Reference values for the water load test in healthy school children and adolescents
|Journal||Volume 84 - 2021|
|Issue||Fasc.2 - Original articles|
|Author(s)||F.J. Peralta-Palmezano 1, D.P. Escobar-Serna 2 3, J.J. Peralta-Palmezano 2 3|
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(1) Department of Gynecology & Obstetrics, Universidad de Antioquia, Medellín, Colombia
(2) Department of Pediatrics, Universidad Nacional de Colombia, Bogotá, Colombia
(3) Department of Pediatrics, HOMI-Fundación Hospital Pediátrico la Misericordia, Bogotá, Colombia.
Background and study aim: The water load test (WLT) is an easy and cheap tool, useful in evaluating gastric accommodation and visceral hypersensitivity. This test can be used in diagnosing functional gastrointestinal disorders, like functional dyspepsia. Our main aim was to propose reference values for the WLT. Our secondary aim was to correlate the water volume drunk with the students’ gender, age, and anthropometric measures.
Patients and methods: We performed the WLT in students aged 8 to 17 years. Students drank water ad libitum for 3 minutes or until pain, satiety or vomiting occurred. We correlated anthropometric variables with water volumes drunk. Upper and lower limit for the maximum tolerated volume were calculated as the 5th and 95th percentile. Pain and nausea were recorded before and after the test.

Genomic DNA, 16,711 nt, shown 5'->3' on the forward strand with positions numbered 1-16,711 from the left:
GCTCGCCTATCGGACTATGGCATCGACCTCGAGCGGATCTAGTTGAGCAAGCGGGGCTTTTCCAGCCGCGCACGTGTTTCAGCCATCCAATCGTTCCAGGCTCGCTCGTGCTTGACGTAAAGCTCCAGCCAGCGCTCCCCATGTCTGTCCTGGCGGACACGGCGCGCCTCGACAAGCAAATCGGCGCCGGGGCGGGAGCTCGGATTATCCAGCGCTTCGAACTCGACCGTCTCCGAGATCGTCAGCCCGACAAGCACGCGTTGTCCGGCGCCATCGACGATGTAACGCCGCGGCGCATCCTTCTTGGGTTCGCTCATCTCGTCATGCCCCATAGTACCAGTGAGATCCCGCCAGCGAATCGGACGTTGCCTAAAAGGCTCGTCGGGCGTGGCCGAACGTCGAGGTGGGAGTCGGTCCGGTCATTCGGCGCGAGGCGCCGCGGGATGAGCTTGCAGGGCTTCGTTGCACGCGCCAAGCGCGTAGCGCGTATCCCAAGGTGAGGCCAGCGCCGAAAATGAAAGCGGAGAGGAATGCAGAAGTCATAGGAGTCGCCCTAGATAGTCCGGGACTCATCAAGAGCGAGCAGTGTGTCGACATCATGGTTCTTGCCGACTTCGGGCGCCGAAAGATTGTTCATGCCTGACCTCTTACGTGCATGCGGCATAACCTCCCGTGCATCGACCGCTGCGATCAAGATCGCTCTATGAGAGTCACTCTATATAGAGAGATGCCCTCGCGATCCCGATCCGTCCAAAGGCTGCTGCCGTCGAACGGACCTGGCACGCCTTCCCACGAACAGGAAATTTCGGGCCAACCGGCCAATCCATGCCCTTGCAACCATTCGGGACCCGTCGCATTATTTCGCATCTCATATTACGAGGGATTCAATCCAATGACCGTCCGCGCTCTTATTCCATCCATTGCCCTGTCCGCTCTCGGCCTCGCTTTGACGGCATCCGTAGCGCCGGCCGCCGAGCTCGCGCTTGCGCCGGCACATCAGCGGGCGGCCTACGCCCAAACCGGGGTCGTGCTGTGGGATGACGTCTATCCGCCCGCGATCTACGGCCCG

Results: We evaluated 99 students, with a median age (interquartile range) of 11 years 10-13 years) and 55.6 % were girls. Median water volume drank was 380 ml (190-540 ml). Boys (523 ml, interquartile range : 275-760 ml) drank more water than girls (380 ml, interquartile range : 190-570 ml) (p = 0.016). There was a significant correlation between water volume drank and students´ age, weight, height, and body mass index. Of the students that completed the WLT, 22.2 % had nausea and 30.3 % had mild abdominal pain after the test.
Conclusions: We proposed reference values for the WLT in children aged 8 to 17 years. Adverse effects are minimal, it is safe to perform, and well tolerated.
Keywords: Gastrointestinal diseases, diagnostic procedure, water consumption, reference values.
|The authors declare that they have no conflict of interest.|
© Acta Gastro-Enterologica Belgica.